For I wasn’t a Jew;

They came for me –

And there was no one left to object.

 

The Motor Roars to Life

By: Aaron Bowman

The motor roars to life.

I hear the truck coming.

The truck stops here.

I look outside the soldiers get out.

I hear the soldiers coming up the stairs.

Here they are standing right in front of me.

The take the Jews that are right next to me.

They sped away never to be seen again.

But I didn’t speak up.

Wait another motor roars to life.

Here they come.

This time for me.

I ask for help.

Nobody will speak for me.

This is where the truck stops.

 

Stolen Hopes and Dreams

By: Briana Sisto

We laughed, we played, and we were loved

We were nothing more than children

Ripped from the arms of our parents

We were going to be teachers, doctors, mothers and fathers

We had hopes, and we had dreams

We were taken in the silence of the night

And like cattle herded together with no air to breathe

Separated from humanity, to be no more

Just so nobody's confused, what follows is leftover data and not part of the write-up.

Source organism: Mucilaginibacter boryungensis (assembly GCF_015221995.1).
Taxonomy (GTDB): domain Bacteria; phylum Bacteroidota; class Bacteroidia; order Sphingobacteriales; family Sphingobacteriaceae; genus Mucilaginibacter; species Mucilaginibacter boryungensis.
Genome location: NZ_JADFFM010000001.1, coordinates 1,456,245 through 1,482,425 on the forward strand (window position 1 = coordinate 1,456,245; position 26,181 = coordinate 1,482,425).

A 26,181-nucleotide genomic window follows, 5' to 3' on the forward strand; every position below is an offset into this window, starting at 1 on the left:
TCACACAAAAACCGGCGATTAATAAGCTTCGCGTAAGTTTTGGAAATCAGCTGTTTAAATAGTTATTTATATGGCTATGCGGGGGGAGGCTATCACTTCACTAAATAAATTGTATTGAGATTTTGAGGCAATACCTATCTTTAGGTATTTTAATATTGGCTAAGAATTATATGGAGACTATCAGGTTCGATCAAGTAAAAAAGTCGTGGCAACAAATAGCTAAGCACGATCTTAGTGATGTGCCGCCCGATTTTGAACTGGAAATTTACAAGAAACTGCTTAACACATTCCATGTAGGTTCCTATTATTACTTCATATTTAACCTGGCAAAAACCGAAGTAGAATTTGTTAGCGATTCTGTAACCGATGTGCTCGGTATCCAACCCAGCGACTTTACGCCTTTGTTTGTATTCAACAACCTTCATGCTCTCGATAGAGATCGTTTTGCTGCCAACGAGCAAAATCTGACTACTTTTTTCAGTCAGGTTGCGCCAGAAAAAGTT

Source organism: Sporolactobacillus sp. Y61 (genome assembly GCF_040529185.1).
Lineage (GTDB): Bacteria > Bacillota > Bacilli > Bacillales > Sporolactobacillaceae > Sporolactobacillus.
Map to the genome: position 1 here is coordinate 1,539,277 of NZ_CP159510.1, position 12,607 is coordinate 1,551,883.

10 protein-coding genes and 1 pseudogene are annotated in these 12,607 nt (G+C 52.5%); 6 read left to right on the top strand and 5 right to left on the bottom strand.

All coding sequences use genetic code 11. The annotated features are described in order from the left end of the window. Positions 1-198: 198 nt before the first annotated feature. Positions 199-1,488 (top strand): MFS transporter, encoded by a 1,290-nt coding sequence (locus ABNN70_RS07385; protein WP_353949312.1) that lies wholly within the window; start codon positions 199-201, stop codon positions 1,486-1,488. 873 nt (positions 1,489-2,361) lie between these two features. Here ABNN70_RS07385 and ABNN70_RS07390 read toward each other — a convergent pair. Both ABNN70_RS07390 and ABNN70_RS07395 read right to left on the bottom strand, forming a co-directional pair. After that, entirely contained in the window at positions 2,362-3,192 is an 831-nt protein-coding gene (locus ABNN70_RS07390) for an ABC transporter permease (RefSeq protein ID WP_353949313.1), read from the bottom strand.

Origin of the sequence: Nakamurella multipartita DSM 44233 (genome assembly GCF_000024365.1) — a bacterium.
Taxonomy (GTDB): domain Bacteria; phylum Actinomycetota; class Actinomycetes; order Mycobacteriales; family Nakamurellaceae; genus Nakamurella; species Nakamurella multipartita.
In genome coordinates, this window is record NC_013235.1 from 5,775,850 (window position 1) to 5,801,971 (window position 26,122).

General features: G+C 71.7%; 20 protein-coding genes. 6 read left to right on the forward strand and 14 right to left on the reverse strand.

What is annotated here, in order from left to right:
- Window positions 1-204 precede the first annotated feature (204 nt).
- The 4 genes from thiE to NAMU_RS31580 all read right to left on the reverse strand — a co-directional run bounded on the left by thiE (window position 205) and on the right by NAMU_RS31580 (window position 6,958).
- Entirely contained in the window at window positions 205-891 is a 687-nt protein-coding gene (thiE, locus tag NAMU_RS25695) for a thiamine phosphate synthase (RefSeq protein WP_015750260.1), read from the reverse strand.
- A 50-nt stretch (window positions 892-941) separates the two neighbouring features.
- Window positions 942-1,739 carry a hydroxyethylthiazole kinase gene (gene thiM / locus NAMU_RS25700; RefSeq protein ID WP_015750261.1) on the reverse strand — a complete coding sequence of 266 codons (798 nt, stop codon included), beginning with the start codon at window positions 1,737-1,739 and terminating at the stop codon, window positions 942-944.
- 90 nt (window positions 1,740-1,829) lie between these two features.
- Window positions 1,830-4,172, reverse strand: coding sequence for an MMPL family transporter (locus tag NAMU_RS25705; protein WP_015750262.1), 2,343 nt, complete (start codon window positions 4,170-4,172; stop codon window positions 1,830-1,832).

Remember us, for we were the children

Whose hopes, dreams, and lives, were stolen away

 

Cogs

By: Collin Younker

You are a small cog of the Nazi regime

But without cogs, you destroy the machine

The machine of suffering and perishing and death

Responsible of atrocities like racism and theft

Theft of unalienable basic human rights

To build a godless empire of unreachable heights

An entire country of cowards led by fools

That create a Reich that use cogs like you as tools.

 

Watching as They Walk Away

By: Danielle Coakley

Watching as they walk away,

Knowing I didn’t get them to stay.

Wondering who will help me tonight,

Knowing I didn’t help or fight.

Looking up as they say my name,

Not standing up really was lame.

No I’m feeling some shame,

Knowing I played the same game.

My heart breaks for those who wanted out,

And now without doubt, it’s time for my light to be put out.

 

 

Nobody Says a Word

By: Grant Beeler

Innocent people died each day

Yet no one had a word to say

What they were doing was not okay

Yet people were silent, day after day.

Were the cries for help not heard?

Did anybody say a word?

The treatment they got was truly violent